Everyone’s plans have been disrupted by the pandemic and mine are no exception. I’d just started writing a book on why thousands of people set up their own museums and part of the research involved meeting the founders. I was going to visit around forty museums, the furthest north being the Laidhay Croft Museum in Caithness, and the most southerly Perranzabuloe Museum in Cornwall. I’d also planned on visiting museums at pretty much every point in between as well as having a trip to Northern Ireland.
In March, when all the museums closed and my plans were stymied, I stayed indoors and wrote as much as I could using my colleague Toby’s interview research (See my last blog). He’d spent a year interviewing museum founders as part of the Mapping Museums research project, there was plenty of material for me to work with, and we’d always planned that I’d use his research for the book. Nonetheless, it got to the point where I simply needed to see the museums for myself and to ask my own questions. I also wanted to visit some extra museums that would provide different perspectives on the subjects raised in the first round of interviews.
Over the summer, some museums re-opened but many small museums postponed opening until spring 2021, and so I wondered about delaying my research. I would only be able to visit some of the museums on my list, the founders are usually elderly and may be justifiably anxious about meeting me, and I felt uneasy about making dozens of train journeys and staying in multiple hotels. I would get on with my other research in the interim. Then, during the summer, I was talking over the situation with a close friend who is the director of an independent museum and she advised the opposite. Small museums were struggling, she said, and it was likely that some of them may never re-open. If I could get to see them now, then I should take that opportunity. It might be important to document them while they were still there.
I started telephoning the staff at the museums I wanted to visit and almost everybody said, ‘yes, come’. Some people were routinely checking the museum one day a week and suggested that I accompany them, or they were happy to open up the museum for a special visit so long as I socially distanced and wore a mask. Several of the founders suggested I visit them at home so that we could sit in the garden. The research was back on.
That left me with the problem of travel and hotels. In 2012 I had hired a campervan to explore small museums for my last book Micromuseology: An analysis of small independent museums. Since then, the price of hiring a campervan has risen steeply and as we are now at the end of the Mapping Museums project there wasn’t enough money left in the budget to cover the costs. However, for several years I have thought about buying a campervan and have day-dreamed of epic journeys across Europe. Those daydreams became considerably more vivid under lockdown and I decided to go ahead. I could use a van for the Mapping Museums research trip, travel safely in a relatively controlled environment, I would reduce the risk to myself and to the people I was visiting, and next year I’d set off for Spain, or Romania, or Italy. All I needed was the van. That proved to be a saga in its own right and in the next blog I’ll detail some of my campervan-related trials.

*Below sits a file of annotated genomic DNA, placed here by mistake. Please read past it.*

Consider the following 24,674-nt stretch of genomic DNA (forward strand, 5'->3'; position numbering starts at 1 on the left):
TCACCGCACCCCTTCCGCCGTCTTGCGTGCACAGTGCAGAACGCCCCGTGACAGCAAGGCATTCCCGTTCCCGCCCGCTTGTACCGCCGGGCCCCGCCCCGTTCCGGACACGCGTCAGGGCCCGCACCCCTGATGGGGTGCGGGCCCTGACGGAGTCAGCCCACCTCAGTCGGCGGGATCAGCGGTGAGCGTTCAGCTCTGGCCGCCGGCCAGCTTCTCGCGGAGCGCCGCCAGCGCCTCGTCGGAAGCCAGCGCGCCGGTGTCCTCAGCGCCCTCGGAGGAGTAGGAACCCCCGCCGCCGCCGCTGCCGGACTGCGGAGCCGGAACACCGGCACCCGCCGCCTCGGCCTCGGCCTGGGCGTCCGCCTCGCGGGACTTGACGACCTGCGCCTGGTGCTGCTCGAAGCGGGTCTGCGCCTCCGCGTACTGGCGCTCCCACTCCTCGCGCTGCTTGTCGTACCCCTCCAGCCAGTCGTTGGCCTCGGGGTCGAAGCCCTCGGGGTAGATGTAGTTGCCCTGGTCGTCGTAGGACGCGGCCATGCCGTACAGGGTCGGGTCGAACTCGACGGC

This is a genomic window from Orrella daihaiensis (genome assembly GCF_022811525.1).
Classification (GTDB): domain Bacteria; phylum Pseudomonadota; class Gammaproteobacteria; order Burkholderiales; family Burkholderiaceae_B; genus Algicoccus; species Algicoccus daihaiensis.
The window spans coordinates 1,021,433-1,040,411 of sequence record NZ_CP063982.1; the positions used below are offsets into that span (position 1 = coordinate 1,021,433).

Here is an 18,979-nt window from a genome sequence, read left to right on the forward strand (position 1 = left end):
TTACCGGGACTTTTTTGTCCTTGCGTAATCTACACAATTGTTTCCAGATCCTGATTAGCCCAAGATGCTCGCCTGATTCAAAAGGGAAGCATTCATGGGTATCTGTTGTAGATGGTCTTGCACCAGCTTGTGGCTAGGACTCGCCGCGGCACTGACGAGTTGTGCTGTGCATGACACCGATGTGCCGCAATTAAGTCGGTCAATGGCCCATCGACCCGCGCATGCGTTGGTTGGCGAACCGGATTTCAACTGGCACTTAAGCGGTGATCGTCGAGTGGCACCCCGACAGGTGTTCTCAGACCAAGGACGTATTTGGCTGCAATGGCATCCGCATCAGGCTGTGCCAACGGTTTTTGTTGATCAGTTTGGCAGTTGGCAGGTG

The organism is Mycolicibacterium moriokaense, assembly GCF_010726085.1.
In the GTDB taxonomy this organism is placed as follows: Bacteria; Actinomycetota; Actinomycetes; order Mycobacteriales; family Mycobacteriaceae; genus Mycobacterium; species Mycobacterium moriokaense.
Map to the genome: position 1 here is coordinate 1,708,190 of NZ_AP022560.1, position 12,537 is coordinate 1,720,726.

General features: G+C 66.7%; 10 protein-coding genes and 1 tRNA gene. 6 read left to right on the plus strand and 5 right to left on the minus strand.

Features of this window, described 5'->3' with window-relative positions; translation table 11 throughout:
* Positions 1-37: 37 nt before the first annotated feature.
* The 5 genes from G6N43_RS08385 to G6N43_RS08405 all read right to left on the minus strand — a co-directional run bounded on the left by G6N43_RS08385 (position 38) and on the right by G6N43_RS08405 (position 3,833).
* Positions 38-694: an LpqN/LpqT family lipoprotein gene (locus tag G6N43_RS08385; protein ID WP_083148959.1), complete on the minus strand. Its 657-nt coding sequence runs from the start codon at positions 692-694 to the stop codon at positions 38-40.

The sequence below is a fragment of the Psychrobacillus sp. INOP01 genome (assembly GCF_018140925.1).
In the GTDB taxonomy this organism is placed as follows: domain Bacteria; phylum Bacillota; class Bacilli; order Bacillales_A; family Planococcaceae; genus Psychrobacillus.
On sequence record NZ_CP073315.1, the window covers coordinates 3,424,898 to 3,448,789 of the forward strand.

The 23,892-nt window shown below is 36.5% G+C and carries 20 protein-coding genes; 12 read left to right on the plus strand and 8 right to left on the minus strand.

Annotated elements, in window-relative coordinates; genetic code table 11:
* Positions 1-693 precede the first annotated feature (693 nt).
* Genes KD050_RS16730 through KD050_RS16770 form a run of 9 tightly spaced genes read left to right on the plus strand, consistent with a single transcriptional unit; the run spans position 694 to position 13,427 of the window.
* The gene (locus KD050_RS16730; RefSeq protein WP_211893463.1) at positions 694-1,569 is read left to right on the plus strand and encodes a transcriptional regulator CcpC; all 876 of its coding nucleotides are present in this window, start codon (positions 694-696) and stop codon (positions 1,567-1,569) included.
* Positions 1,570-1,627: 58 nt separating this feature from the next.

6 thoughts on “Visiting micromuseums in a pandemic”
Looking forward to the next installment!
I look forward to hearing the rest of the story, Fiona. I have noticed that a few small museums in Alberta have been forced to have an online presence during the pandemic, with elderly founders drawing on the instagram and fb skills of their children to do so. I will be interested to see if you find a sudden push to digitize micromuseums that previously had little or no online presence. Happy travels.
I haven’t come across many newly digitised micromuseums as yet – but I’ll keep you posted!
Do look forward to reading about buying a campervan. One of the businesses I controlled when working was a motor caravan manufacturer, Torcars of Torrington in North Devon. If you can find a one owner, maybe where a spouse has died, condition is all important. If you plan continental trips a VW is best bet, ample spare parts everywhere, cost you bit more but cheaper in long term.
Good morning Fiona, l have read your blog with interest and been following the Mapping Museums project over the years. It seems like so many people we have been thwarted by the almost sentient Covid and your essay is as pertinent to myself and the museum as yourself transcribing the huge amount of gathered information into comparing the reality on the ground with with actual museum visits (that you did some years ago). Progress has been on and off with rehousing the Museum from locations such as Weston to Bridgwater and Bridport (Shoreditch on Sea) to Taunton. We have now support and partnership with Cultura Trust working closely on securing some ready to go premises in Taunton (slightly unlikely but plenty of potential). It would be good to have a mask to mask conversation soon… what is your situation? Are you physically in the University, or Zooming? Will chat soon.
Good to hear that plans for the new bakelite Museum are underway and I look forward to hearing more. I’m travelling a lot at the moment and it’s not always easy to get an internet connection but I’ll be on solid ground in a few weeks.